We noted the “power of makeup” earlier this week, and how it can completely change a person’s appearance. While products can help us put our best face forward, there’s one very particular instance when it’s not best to sport a ton of makeup: when it’s used to hide bruising or injuries from domestic violence. British Youtube makeup guru Lauren Luke stars in a new public service announcement that is trying to reach out to women who are in abusive relationships—and it’s one video that really shouldn’t be missed.
The tutorial, titled “How to Look Your Best The Morning After” was created in collaboration with British ad agency BBH and the advocacy group Refuge, which is focused on helping victims of domestic violence. At the beginning of the video, Luke appears badly bruised after presumably being beaten, and over the course of the tutorial, she explains how to cover her injuries with makeup. The end of the PSA offers up Refuge’s logo and contact information (refuge.org.uk/lauren) along with an urge to “Share this and help someone speak out.” The campaign’s main message, though, is the most important: Don’t cover it up.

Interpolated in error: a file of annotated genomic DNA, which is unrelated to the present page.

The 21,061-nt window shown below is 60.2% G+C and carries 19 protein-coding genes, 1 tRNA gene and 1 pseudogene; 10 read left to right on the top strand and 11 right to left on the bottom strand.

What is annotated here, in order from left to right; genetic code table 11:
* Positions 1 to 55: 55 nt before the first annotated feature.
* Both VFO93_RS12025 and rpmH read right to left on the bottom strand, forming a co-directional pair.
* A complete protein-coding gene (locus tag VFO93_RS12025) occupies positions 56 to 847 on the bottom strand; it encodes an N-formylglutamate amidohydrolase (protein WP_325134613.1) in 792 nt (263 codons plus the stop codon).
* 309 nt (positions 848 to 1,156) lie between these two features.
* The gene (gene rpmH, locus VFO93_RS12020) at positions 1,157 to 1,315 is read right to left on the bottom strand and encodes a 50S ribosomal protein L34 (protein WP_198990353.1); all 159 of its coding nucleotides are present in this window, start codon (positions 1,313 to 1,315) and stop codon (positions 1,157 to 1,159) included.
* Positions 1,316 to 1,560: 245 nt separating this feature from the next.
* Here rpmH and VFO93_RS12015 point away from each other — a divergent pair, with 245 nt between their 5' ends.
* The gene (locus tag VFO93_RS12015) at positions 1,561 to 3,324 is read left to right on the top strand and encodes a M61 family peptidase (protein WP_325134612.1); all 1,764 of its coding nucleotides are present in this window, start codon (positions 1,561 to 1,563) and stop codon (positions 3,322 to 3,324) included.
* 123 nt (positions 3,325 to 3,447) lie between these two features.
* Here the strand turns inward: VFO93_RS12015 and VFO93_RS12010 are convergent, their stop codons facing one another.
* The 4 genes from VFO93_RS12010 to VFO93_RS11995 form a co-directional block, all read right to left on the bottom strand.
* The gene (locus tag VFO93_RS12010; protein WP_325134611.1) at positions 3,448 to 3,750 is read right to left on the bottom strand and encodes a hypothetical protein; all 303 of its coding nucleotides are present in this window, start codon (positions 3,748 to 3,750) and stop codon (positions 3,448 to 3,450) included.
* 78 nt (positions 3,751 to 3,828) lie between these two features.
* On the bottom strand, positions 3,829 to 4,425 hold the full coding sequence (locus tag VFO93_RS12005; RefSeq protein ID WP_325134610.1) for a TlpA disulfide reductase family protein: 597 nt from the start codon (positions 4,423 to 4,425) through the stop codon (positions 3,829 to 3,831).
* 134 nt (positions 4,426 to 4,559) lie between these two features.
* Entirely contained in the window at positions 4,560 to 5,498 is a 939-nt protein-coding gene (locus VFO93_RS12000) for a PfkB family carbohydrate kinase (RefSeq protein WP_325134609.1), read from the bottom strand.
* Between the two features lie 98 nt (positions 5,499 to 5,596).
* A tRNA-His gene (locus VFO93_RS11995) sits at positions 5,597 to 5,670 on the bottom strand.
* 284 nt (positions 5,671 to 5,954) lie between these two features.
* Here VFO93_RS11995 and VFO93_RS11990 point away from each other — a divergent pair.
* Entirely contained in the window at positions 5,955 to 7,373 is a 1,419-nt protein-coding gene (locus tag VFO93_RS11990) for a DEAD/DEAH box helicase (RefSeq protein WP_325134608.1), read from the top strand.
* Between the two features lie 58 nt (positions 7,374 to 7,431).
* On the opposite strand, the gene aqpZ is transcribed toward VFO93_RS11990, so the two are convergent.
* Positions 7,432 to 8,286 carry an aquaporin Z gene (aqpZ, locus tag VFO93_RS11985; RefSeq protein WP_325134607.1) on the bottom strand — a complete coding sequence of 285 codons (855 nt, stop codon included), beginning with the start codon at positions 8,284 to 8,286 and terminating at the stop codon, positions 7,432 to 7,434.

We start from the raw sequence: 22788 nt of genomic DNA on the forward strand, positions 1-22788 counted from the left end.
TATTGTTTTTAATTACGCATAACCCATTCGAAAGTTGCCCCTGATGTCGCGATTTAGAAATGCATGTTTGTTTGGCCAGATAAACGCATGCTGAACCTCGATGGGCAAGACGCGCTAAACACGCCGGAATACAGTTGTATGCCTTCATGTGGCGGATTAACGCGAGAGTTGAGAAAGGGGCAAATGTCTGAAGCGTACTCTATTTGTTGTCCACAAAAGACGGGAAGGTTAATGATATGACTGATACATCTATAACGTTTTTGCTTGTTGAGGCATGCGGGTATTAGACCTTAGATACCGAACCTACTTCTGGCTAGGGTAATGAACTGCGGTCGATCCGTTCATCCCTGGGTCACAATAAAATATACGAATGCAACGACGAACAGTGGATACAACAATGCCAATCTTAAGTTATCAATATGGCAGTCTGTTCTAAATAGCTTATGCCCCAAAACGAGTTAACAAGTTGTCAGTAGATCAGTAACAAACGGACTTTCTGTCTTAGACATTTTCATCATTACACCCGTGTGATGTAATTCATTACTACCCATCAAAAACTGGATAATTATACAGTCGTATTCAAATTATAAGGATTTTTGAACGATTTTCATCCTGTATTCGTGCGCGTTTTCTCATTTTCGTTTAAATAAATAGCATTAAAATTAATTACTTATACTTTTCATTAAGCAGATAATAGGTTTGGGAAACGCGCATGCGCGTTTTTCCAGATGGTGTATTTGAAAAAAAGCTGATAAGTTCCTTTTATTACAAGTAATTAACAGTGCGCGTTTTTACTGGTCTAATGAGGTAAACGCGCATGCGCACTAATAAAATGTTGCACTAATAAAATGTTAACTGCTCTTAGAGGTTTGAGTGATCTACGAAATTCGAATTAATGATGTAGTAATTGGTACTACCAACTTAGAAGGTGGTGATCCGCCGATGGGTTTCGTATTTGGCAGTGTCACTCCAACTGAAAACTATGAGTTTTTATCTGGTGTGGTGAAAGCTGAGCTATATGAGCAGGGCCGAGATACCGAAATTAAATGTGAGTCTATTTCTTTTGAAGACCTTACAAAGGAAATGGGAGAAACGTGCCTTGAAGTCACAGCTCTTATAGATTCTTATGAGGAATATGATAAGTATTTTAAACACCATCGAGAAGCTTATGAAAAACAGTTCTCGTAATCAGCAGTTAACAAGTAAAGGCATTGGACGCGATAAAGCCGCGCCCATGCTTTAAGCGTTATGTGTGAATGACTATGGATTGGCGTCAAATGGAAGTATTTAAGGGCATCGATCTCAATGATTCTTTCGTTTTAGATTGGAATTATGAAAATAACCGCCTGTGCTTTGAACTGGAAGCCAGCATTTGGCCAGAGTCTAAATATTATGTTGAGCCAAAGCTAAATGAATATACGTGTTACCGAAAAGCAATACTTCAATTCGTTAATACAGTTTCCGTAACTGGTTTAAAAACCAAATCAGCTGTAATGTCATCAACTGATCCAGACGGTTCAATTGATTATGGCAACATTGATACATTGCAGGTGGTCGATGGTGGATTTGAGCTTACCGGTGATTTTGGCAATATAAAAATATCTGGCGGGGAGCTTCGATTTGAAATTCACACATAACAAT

It’s a brilliant spin on commonplace makeup tutorials, and will hopefully reach the 65 percent of women who keep their abuse hidden. Luke, who has been in an abusive relationship herself, explained the background to the video:
The bruising on my face for the video wasn’t real, but my emotions in that video were. I had a bad experience in the past with a previous boyfriend. He never physically hurt me but I did sometimes fear what would happen next if I said the wrong thing. He could be overprotective and embarrass me in front of my work colleagues or friends because of his aggressive behavior. Sometimes it was like living with a volcano which could erupt at any second—I felt I was walking on egg shells just to keep him from exploding and smashing something across the room.
She went on to say:
“To open up and be honest about something like this makes us feel weak among our friends and family, but in actual fact there is nothing weak about it. Those who are abusive behind closed doors are the ones who are weak. Back then I knew the whole situation wasn’t normal, but I didn’t know about the help that is out there. And that is why I wanted to work with Refuge—to get the message out to anyone who may need help and support that it’s time to stop covering it up.”
It’s a smart and hopefully effective way to reach out to women who are in tough circumstances, especially since many of Luke’s viewers are teenagers and young women.
No matter where you are, there are resources to help. While Refuge is based in the UK, here in the U.S., a good resource for information is the National Domestic Violence Hotline, along with this Helpguide.org page for abused and battered women.
What do you think of the video? Will you be sharing this to help spread the word?